May 11 – 16, 2014
Casino Conference Centre
Europe/Prague timezone

Two-stage polonium evaporation from liquid lead-bismuth at low temperature

May 15, 2014, 4:40 PM
Red Hall (Casino Conference Centre)

Red Hall

Casino Conference Centre

Reitenbergerova 4/95, Mari&#225;nsk&#233; L&#225;zn&#283;, Czech Republic <font color=white>
Verbal Production and Application of Radionuclides Production and Application of Radionuclides 1


Mr Borja Gonzalez Prieto (SCK-CEN and KU Leuven)


Understanding polonium evaporation from liquid lead-bismuth eutectic (LBE) is crucial for the safe design of innovative spallation targets and accelerator driven systems in which LBE is used as target material and coolant. Po evaporation from LBE has been investigated by several research groups in the last decade [1-5]. However, these evaporation experiments were carried out at higher temperatures than the operation temperatures of LBE-based nuclear installations. Very recent data at operation temperatures suggested much larger Po vapor pressures than expected from extrapolations of high-temperature data [5]. This increased volatility of course could have significant impact on the safety approach for LBE-based installations. In the present work, we have investigated this peculiar low-temperature polonium evaporation behavior in detail. We carried out a series of time-dependent evaporation experiments below 500 °C using LBE doped with Po by neutron irradiation. The results revealed that the release of Po from LBE occurred in two stages. A first Po fraction already evaporated after short evaporation times. This fraction of Po was highly volatile, but was also depleted quickly during the first hours of the experiment. A second fraction of polonium dominated evaporation at longer times. The evaporation of this fraction was much more temperature-dependent. We also found that the short-time, highly volatile polonium was located at the sample surface, probably associated with a (Pb,Bi) oxide layer on top of the LBE sample. The bulk of the LBE did not show this volatile Po. Mathematical analysis of the data advanced two important conclusions: (i) the volatile surface polonium represented only a small fraction (10-4) of the total Po in the LBE sample and (ii) the bulk polonium evaporated according to the established high-temperature trend. These results showed that the apparently high Po vapor pressures observed in previous work [5] are caused by a small fraction of polonium in the sample and are a transient phenomenon. References [1] B. Gonzalez Prieto et al., J. Nucl. Mater. (2013), [2] J. Neuhausen, U. Köster, B. Eichler, Radiochim. Acta 92 (2004) 917–923. [3] S. Ohno, Y. Kurata, S. Miyahara, R. Katsura, S. Yoshida, J. Nucl. Sci. Technol. 43 (2006) 1359–1369. [4] J. Buongiorno, C. Larson, K.R. Czerwinski, Radiochim. Acta 91 (2003) 153–158. [5] M. Rizzi et al., Submitted to J. Nucl. Mater. (2013).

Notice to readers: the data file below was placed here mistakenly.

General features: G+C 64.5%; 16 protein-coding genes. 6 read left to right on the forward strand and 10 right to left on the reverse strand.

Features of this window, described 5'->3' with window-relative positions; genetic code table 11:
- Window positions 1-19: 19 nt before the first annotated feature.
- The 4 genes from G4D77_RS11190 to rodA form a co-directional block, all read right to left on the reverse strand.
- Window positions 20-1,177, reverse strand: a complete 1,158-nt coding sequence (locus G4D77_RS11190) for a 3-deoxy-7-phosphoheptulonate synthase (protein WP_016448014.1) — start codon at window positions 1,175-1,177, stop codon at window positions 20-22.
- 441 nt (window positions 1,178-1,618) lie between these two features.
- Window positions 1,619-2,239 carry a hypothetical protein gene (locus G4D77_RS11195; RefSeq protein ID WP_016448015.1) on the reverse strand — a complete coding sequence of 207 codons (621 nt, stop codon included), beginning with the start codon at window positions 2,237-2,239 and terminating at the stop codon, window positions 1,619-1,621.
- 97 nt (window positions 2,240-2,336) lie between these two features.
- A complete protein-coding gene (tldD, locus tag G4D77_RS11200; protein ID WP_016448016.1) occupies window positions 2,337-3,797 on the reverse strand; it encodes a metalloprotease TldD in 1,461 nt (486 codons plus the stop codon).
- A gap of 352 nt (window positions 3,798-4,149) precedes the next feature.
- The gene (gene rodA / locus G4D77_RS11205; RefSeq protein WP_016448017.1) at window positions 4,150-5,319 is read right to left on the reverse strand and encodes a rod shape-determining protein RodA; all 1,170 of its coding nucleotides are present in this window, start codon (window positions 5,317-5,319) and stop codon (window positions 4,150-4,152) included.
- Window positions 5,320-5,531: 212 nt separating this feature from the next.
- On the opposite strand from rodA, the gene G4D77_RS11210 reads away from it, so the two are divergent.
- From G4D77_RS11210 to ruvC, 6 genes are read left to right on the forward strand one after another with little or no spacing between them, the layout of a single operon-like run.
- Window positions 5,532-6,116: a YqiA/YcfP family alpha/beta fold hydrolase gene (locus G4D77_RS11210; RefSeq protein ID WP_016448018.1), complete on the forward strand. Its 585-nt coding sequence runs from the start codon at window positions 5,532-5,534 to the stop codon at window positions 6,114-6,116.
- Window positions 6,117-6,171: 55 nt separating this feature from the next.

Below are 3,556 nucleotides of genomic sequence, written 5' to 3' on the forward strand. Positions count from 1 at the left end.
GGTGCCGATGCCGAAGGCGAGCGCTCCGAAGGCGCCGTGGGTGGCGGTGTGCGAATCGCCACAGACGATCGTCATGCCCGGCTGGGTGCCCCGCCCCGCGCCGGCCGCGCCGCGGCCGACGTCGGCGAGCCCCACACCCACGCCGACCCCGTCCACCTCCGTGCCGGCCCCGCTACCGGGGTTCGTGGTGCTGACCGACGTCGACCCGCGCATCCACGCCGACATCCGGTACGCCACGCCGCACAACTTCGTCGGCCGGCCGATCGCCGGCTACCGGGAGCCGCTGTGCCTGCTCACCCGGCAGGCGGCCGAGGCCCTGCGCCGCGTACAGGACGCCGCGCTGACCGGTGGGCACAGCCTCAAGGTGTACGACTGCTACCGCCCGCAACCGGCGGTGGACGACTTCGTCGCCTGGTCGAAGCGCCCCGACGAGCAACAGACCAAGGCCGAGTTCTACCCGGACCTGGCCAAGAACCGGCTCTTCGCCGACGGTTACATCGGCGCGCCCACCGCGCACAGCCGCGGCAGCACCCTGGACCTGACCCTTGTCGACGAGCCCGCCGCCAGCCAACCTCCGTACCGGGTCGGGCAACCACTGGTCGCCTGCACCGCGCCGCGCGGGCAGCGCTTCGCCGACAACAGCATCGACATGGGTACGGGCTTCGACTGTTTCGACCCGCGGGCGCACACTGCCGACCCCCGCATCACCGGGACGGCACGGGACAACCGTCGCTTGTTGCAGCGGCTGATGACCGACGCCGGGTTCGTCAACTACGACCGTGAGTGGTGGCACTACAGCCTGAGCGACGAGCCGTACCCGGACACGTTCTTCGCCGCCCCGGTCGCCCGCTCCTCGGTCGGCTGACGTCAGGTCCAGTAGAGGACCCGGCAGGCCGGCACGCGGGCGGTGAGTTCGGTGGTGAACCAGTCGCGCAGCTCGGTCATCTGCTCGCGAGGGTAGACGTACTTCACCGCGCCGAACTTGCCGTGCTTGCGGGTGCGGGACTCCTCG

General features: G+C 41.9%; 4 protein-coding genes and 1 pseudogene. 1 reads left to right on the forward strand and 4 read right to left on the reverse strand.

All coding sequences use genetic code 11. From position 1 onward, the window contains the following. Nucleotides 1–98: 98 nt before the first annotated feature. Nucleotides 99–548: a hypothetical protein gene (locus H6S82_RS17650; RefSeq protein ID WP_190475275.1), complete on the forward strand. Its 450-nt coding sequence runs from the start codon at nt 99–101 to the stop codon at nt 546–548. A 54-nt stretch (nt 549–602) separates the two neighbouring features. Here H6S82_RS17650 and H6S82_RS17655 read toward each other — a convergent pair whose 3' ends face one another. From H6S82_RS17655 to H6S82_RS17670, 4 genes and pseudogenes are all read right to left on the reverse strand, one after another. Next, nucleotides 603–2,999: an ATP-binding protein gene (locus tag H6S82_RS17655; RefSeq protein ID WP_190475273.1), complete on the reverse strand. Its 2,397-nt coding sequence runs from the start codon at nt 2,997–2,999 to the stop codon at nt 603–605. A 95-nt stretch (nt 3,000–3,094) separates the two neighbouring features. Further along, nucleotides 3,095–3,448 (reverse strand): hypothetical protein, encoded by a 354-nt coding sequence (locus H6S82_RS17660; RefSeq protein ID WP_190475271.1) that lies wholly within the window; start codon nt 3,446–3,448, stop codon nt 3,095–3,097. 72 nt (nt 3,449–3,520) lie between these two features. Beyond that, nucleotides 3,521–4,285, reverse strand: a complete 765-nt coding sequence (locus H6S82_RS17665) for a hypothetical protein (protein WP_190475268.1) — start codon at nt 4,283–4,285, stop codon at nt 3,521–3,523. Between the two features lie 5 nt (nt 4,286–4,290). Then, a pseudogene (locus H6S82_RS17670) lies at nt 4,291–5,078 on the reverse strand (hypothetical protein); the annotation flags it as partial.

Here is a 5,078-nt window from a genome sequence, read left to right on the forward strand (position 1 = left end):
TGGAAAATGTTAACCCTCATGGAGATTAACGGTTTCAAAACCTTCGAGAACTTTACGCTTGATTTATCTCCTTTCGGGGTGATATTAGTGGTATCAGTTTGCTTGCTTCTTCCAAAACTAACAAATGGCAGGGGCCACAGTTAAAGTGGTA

Primary author

Mr Borja Gonzalez Prieto (SCK-CEN and KU Leuven)


Dr Alexander Aerts (SCK-CEN) Mrs An Mariën (SCK-CEN) Prof. Johan Martens (KU Leuven) Dr Joris Van den Bosch (SCK-CEN) Dr Jun Lim (SCK-CEN) Dr Kris Rosseel (SCK-CEN)

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